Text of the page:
At Chapas that time, I was kicking myself for not having eaten a THING since the start. I felt hungry. And 11 miles into a 62 mile race isn’t the time to already feel short on calories.

Also, I was trying so hard to NOT race the other runners…Yet. I don’t like going out hard. But trusting in “my run” being the best thing for me was hard. I didn’t want to get sucked into another runners race so early. That was hard work!! oh Yes. My pace was comfortable though.

EB – How were you feeling starting the last loop? Were there any specific thoughts running through your mind? How would you describe your final 50 km?

Starting the last loop, I was trying to not think and just run. My knee and ham hurt. I felt like I was slowing down, but ok really. Basically, I did what I do at ultras. I decided to run to the next aid station and didn’t think beyond that.

Sabrina Little – 3rd – 11:00:03

EB – After running a spicy 135+ pavement miles at Ultra Centric in mid-November, what was your approach to recover and refocus on the Bandera 100km, a rugged and competitive trail race?

All of my training is catered for the 24-hour road events. I love them. I’m on the US team, and my focus for 2013 is to perform well at 24-hour World’s. Ultra Centric was fun but pretty casual–I took a nap at one point and walked the final two hours because nobody was chasing me. Because it was so relaxed, recovery only took a couple of days, and I fell back into my regular rhythm of training.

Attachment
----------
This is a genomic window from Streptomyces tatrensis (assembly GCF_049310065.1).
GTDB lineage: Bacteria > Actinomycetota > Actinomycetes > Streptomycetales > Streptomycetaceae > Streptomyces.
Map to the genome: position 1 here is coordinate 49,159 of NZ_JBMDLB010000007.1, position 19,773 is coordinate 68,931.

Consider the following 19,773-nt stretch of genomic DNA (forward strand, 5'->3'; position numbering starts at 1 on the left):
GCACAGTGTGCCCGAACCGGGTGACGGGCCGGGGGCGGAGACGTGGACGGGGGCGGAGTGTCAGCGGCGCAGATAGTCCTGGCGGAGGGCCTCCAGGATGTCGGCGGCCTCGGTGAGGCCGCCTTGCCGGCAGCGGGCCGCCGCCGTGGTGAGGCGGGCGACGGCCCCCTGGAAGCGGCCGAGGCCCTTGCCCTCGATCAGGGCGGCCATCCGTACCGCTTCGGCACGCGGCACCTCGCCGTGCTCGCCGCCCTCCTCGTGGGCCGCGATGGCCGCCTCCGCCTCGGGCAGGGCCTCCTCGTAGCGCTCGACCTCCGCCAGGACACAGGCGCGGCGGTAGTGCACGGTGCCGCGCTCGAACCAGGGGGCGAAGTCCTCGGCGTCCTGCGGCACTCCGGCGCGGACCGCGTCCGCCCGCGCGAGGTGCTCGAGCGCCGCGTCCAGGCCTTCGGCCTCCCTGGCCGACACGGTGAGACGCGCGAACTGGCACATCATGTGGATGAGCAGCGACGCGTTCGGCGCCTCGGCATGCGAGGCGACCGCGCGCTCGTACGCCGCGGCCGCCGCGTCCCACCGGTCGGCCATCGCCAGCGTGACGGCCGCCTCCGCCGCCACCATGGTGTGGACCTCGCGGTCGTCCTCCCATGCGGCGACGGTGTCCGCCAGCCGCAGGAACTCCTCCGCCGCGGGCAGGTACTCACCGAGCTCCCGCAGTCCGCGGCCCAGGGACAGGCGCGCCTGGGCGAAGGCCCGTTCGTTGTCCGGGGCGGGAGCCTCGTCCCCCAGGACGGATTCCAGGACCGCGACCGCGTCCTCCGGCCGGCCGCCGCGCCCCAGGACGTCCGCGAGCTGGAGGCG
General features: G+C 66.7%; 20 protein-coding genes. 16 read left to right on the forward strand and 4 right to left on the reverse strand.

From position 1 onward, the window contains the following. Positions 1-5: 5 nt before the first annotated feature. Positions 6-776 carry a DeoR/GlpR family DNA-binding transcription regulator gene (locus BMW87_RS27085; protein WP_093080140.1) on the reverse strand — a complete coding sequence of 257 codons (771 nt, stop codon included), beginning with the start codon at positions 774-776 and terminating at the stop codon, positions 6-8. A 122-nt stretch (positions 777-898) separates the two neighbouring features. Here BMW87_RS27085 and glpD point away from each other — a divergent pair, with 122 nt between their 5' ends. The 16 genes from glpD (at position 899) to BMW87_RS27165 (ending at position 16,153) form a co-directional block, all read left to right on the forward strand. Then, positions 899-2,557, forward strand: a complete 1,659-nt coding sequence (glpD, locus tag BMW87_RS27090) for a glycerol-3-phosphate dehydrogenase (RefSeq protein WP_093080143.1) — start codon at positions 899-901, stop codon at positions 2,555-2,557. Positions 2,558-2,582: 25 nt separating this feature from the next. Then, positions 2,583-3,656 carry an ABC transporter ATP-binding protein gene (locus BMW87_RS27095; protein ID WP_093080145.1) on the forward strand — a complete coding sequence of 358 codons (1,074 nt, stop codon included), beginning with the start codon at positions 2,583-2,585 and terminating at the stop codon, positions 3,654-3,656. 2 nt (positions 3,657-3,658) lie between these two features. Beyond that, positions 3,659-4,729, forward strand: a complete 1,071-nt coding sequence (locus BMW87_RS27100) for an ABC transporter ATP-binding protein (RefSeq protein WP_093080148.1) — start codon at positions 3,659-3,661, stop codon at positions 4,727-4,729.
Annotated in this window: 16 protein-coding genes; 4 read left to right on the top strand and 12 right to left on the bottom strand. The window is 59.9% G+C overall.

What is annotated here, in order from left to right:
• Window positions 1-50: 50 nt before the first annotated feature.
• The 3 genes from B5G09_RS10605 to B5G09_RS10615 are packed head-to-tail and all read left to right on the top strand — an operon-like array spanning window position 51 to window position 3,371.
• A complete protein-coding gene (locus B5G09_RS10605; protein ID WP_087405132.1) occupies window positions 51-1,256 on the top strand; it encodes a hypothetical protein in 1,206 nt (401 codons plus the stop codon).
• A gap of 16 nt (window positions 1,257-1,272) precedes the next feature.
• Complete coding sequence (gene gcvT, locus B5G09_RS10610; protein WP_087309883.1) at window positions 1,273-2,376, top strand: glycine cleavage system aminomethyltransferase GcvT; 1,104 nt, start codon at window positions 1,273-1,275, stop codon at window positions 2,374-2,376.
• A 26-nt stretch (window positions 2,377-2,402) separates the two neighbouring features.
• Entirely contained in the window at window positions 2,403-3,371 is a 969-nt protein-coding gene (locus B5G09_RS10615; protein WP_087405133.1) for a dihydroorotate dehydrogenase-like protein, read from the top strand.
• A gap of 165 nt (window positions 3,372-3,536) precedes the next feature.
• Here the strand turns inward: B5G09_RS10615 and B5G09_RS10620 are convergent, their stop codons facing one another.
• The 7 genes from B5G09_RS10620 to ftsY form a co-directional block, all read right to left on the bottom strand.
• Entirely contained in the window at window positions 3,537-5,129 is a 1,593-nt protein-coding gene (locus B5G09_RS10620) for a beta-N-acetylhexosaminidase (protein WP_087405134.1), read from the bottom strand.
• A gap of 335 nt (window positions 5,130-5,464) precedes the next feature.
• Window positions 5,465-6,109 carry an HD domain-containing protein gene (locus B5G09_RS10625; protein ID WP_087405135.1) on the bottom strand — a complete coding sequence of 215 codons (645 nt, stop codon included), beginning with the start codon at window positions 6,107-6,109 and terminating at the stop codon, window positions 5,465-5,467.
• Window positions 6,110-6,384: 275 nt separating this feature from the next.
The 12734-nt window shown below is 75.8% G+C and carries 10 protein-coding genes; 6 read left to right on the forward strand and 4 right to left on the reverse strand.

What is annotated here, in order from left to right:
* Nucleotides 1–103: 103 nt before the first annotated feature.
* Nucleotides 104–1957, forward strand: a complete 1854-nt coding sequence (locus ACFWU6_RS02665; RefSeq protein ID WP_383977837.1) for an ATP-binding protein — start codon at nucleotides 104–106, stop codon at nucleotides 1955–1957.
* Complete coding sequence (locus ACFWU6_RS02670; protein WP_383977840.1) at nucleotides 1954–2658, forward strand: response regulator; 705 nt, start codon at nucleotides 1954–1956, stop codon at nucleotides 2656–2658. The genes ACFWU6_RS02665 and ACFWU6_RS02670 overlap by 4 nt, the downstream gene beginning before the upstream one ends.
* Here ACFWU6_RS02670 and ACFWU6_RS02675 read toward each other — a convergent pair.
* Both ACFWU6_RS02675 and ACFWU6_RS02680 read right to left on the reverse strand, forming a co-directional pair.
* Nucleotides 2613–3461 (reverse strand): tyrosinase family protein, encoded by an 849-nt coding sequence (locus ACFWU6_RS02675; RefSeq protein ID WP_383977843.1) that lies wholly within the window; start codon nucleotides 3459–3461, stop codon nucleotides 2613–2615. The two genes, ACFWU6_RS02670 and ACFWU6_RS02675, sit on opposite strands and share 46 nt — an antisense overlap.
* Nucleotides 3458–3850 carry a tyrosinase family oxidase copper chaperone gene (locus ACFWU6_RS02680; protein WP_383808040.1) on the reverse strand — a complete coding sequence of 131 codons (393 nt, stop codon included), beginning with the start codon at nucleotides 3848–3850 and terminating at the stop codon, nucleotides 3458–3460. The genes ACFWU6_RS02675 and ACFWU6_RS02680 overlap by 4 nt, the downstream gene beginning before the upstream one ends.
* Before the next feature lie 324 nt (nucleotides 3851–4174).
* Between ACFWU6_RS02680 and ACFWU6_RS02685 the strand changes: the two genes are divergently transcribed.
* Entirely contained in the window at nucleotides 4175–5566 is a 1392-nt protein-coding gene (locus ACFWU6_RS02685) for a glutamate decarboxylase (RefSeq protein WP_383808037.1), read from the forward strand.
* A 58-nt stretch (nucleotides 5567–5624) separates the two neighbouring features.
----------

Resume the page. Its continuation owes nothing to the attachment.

To race well on mixed terrain like at Bandera, I do plyometrics, free standing jumps onto park benches, and burpees to build muscle and complement my road training. But actually, I signed up for Bandera on the Tuesday before the race, so I was fit but not “Texas Hill Country” fit. I went to enjoy myself and try to run hard, and I had an excellent time.

EB – How did you feel mentally and physically as you lined up race morning?

I was nervous. I wasn’t sure how to pace myself over a 100 km, and the women on the starting roster are such outstanding athletes. But I was also excited to be in their company and to compete. I felt physically loose and had to reign myself in at the beginning so I wouldn’t burn out on the course early.

EB – You hung out in the top 5 through the entire first 50 km loop. How did you feel and what did you think of the course? Any specific thoughts running through your mind as you started the final loop?

The first 50 km I was biding my time, trying to run conservatively until the halfway point. My best bet in any race is to pick it up as the race progresses. I like length and try to negative split the second half of ultras.

I kept tripping on rocks because it was such a beautiful course, I wanted to look around! I am new to Texas, so cacti still enchant me. Like any ultra, the beginning of the race was social hour. Everyone was exchanging hello’s and catching up. It was awesome and a distraction from the task at hand. I barely remember the first 25 km passing.

The mud was awful. I was wearing road shoes that collected the mud in piles, so I’d find rocks and do a little tap dance on them to shake the mud off. Unsuccessful.

EB – During the final 50 km, you moved up two spots to finish third! How did that last loop play out and were there any specific challenges you had to work through to get to that finish line?